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Engineering the “Impossible” PC  Engineering the “Impossible” PC
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Engineering the “Impossible” PC
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Old 7th November 2006, 13:33   #1
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Engineering the “Impossible” PC

System building used to be easy. A little over a decade ago, building your own system meant buying an ASUS, Abit, or Shuttle motherboard with FSB overclocking abilities, a 3dfx Voodoo Graphics (if you cared about gaming), and a Sound Blaster AWE64 (if you cared about sound). Things have gotten way more complicated now. Nowadays, system building enthusiasts have to think about memory latency, thermal and acoustic management, power supplies, and most recently, HDCP support on the video card.

A little over a year ago, we built the "Ultimate Workstation" with a pair of AMD Opteron 252 CPUs, 4GB of RAM, and a beefy 650W power supply. In January, we did a brief refresh article focusing on a "$400/component" system, highlighting Silverstone's flagship TJ-07 and the aluminum monobody construction. We thought these articles would stick around at least until 2007. Sure faster GPUs and CPUs would come out, but the principles behind component selection surely wouldn't change…

Oh, how wrong we were. The state of PC technology has changed so much in the last six months that it's time to write a new system building guide. Forget everything you've learned about system building – it's time to start with a fresh slate, and today we're going to take a look at just how far technology has improved in the last year.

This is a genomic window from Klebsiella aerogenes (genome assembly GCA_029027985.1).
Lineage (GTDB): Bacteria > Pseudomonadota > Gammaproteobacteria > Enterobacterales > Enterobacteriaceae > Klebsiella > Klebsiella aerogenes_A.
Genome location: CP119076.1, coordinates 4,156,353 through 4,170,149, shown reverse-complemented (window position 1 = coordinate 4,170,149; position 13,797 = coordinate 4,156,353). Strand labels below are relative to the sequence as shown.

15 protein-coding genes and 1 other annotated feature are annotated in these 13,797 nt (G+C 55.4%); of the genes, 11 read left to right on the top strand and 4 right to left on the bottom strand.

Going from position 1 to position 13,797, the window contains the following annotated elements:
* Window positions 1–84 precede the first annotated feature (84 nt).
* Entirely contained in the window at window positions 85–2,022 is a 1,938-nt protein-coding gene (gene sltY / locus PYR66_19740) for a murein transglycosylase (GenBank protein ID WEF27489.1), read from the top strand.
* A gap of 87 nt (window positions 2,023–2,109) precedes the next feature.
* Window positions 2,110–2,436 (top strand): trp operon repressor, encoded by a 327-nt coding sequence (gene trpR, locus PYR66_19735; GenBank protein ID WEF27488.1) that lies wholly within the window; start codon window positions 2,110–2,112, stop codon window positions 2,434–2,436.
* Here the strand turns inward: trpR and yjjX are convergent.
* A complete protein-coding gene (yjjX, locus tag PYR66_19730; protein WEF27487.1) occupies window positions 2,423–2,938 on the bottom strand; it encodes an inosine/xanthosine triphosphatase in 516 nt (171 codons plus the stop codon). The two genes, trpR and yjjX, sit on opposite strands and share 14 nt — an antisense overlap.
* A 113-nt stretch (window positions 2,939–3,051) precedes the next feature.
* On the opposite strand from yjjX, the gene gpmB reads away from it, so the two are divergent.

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Old 7th November 2006, 13:37   #2
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let just say that not all choices made are the "best" or "best value for money" around...
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Old 7th November 2006, 16:58   #3
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I lol'd at the 9500.

those people shouldn't be allowed to use the word engineering


also, ceramique or MX-1 is the best choice for the noob user because it does not need reaplying like AS5 and 400 $ per memory module (puff puff, pass)
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Old 7th November 2006, 17:47   #4
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how frequent reapplying is necessary according to your for AS5?
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Old 7th November 2006, 18:14   #5
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I heard once a year if you want 100% performance (from several users) but it's not like the temperatures would rise so much that it is dangerous.


MX-1 for example, burns into a solid substance and then it performs a few degrees better than fresh and should last 8 years.
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Old 7th November 2006, 19:06   #6
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have AS5 and Ceramique running for more than 5 years in some PCs without any noticeable problems
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